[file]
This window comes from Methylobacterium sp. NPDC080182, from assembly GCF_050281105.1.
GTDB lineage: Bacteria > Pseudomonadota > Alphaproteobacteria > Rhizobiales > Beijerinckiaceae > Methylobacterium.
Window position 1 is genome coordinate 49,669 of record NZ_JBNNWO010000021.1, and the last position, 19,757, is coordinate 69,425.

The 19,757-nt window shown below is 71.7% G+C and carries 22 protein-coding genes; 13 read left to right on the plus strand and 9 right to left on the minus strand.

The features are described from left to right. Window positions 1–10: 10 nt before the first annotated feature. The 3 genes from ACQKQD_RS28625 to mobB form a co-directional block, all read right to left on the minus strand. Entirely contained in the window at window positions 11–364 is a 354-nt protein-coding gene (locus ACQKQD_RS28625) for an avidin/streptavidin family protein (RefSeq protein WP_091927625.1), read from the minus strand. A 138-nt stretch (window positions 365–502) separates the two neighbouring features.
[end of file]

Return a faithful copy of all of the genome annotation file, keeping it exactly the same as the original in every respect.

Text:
This window comes from Methylobacterium sp. NPDC080182, from assembly GCF_050281105.1.
GTDB lineage: Bacteria > Pseudomonadota > Alphaproteobacteria > Rhizobiales > Beijerinckiaceae > Methylobacterium.
Window position 1 is genome coordinate 49,669 of record NZ_JBNNWO010000021.1, and the last position, 19,757, is coordinate 69,425.

The 19,757-nt window shown below is 71.7% G+C and carries 22 protein-coding genes; 13 read left to right on the plus strand and 9 right to left on the minus strand.

The features are described from left to right. Window positions 1–10: 10 nt before the first annotated feature. The 3 genes from ACQKQD_RS28625 to mobB form a co-directional block, all read right to left on the minus strand. Entirely contained in the window at window positions 11–364 is a 354-nt protein-coding gene (locus ACQKQD_RS28625) for an avidin/streptavidin family protein (RefSeq protein WP_091927625.1), read from the minus strand. A 138-nt stretch (window positions 365–502) separates the two neighbouring features.